I cannot, indeed, discover, sir, how this method of insuring can be prevented; for how can the value of a cargo be estimated, which is to be collected in a long voyage, at different ports, and where the success of the adventurers osten depends upon lucky accidents, which are, indeed,

always hoped for, but seldom happen. An imaginary value must, therefore, be fixed upon, when the ship leaves the port; because the success of that voyage cannot be foreknown, and the contracting parties may be safely trusted to set that value, without any law to direct or restrain them.

If the merchants are oppressed by any peculiar inconveniencies, and can find means of redressing them without injuring the publick commerce, any proposal for that purpose ought to be favourably received; but as the bill now before us proposes general restraints, and proposes to remove grievances which are not felt, by remedies, which those upon whom they are to operate, do not approve, I think it ought not to be referred to a committee, but rejected.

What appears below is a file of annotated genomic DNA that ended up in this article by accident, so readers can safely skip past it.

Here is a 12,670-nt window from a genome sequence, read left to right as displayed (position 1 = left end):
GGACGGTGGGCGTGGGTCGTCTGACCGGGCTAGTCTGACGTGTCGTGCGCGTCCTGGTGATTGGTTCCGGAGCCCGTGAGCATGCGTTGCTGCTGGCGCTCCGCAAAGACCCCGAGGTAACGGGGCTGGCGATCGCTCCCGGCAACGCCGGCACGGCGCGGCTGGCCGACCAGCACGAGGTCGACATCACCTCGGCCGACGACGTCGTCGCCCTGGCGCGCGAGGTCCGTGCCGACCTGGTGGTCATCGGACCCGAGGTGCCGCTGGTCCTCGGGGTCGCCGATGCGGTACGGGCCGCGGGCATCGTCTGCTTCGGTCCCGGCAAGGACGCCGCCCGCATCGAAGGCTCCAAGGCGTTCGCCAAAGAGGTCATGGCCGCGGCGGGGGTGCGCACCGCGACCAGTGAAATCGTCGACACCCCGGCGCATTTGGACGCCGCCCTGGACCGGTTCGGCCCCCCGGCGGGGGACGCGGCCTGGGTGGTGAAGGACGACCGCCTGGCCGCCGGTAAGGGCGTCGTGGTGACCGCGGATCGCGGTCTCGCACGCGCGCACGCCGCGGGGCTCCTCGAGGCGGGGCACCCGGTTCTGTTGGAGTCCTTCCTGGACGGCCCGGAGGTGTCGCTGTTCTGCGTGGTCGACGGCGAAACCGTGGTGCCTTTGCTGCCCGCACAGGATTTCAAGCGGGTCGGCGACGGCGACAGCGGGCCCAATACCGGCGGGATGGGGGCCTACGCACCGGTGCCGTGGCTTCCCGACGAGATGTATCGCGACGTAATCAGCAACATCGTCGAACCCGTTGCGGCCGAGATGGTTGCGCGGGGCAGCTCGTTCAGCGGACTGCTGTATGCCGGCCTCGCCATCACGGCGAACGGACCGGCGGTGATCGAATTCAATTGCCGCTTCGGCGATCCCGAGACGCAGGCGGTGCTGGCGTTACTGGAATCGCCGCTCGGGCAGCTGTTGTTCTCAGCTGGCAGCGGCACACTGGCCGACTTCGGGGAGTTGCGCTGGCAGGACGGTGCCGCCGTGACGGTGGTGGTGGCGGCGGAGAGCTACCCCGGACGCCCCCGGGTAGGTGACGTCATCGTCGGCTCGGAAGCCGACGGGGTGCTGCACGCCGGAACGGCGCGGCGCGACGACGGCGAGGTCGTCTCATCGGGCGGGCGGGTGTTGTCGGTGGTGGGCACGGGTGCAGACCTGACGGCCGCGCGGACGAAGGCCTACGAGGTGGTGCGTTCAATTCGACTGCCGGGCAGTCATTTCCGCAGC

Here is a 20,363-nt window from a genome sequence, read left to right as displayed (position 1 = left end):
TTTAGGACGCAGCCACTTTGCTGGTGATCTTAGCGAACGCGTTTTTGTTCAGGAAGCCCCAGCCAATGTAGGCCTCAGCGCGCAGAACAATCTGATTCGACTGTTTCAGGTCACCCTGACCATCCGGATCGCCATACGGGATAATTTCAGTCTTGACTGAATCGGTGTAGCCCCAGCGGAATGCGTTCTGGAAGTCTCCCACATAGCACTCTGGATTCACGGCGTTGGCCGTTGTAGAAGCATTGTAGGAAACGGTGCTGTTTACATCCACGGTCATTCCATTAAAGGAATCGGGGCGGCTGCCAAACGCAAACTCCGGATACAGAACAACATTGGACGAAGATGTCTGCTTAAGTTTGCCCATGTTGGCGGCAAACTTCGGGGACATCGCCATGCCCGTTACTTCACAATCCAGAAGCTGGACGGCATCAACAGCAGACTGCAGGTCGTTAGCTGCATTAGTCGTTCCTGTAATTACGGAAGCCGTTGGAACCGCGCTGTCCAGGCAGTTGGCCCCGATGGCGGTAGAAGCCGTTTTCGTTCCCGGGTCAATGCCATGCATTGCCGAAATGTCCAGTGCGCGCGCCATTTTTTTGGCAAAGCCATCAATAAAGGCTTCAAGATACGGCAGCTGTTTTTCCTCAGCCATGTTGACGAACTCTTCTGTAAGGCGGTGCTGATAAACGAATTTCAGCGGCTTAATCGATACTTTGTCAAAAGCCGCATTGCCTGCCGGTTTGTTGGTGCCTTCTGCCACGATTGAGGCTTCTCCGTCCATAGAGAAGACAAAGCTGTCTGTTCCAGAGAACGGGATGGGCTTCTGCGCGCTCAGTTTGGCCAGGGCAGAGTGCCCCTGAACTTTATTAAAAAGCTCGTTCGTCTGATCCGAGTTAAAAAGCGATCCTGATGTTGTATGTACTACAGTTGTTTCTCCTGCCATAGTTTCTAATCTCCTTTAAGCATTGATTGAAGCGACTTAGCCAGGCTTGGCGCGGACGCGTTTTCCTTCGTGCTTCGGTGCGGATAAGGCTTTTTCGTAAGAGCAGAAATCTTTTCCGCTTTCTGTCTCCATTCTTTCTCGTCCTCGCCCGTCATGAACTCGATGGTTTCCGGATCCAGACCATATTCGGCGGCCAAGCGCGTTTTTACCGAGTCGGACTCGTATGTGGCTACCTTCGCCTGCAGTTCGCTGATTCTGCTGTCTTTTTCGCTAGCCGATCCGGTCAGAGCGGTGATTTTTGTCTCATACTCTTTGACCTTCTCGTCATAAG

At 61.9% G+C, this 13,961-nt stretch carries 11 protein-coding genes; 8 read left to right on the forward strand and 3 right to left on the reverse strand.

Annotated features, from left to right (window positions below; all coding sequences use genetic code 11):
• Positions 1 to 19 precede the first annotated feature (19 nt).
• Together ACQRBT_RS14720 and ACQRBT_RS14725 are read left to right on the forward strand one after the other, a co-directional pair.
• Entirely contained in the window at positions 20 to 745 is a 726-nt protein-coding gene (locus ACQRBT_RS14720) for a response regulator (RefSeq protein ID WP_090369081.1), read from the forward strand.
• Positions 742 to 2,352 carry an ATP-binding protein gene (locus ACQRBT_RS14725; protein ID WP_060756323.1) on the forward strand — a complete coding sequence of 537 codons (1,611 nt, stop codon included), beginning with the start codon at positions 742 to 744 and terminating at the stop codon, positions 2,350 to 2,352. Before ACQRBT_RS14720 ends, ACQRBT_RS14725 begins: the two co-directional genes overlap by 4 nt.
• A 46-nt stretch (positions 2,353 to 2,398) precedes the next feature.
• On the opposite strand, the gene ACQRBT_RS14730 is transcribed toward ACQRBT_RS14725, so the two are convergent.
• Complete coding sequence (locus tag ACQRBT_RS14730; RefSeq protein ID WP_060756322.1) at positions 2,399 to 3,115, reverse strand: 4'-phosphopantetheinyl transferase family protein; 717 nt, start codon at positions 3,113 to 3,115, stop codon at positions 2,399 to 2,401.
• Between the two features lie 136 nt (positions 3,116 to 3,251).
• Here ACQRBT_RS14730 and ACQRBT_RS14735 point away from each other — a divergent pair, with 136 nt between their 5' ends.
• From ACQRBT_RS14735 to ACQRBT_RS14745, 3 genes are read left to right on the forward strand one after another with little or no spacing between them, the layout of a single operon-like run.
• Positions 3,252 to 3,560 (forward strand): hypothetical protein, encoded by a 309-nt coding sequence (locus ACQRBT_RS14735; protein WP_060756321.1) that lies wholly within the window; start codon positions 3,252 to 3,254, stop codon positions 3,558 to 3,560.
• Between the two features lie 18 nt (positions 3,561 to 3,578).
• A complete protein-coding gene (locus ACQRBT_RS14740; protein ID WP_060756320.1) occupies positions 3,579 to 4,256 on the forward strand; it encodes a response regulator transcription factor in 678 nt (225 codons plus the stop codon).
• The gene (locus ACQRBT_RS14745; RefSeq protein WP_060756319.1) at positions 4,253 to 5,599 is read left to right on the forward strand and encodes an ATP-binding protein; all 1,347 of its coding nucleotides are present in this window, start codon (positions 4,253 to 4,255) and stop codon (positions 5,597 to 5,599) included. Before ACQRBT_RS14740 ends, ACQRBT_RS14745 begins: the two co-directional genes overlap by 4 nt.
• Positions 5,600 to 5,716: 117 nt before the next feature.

Mr. SouthWELL spoke next, in terms to this purpose : -Sir, when I first proposed this bill to the house, I lamented the absence of that honourable gentleman, from whose discussions and arguments I expected great information ; and for whose judgment, in all commercial questions, I have the highest esteem, as his penetration not only enables him to discover the consequences of methods which have not yet been tried, but as his extensive acquaintance with many branches of trade, cannot but have informed him of the success of many expedients tried, as well in other nations as our own, for the advancement of it.

Trade, sir, is a subject, of which it has been justly observed, that very few gentlemen have attained knowledge sufficient to qualify themselves to judge of the propriety of any new regulation ; and I cannot but confess, that I have no uncommon skill in these questions. What I have to offer on this occasion, has been suggested to me, not so much by my own observations, as by the intelligence which I have very industriously sought, and by which, as I endeavoured to inquire of those whose opinion was least likely to be perverted by their interest, I hope I have not been misled.

The merchants, sir, to whom it has been my fortune to apply, have generally concurred in the opinion that the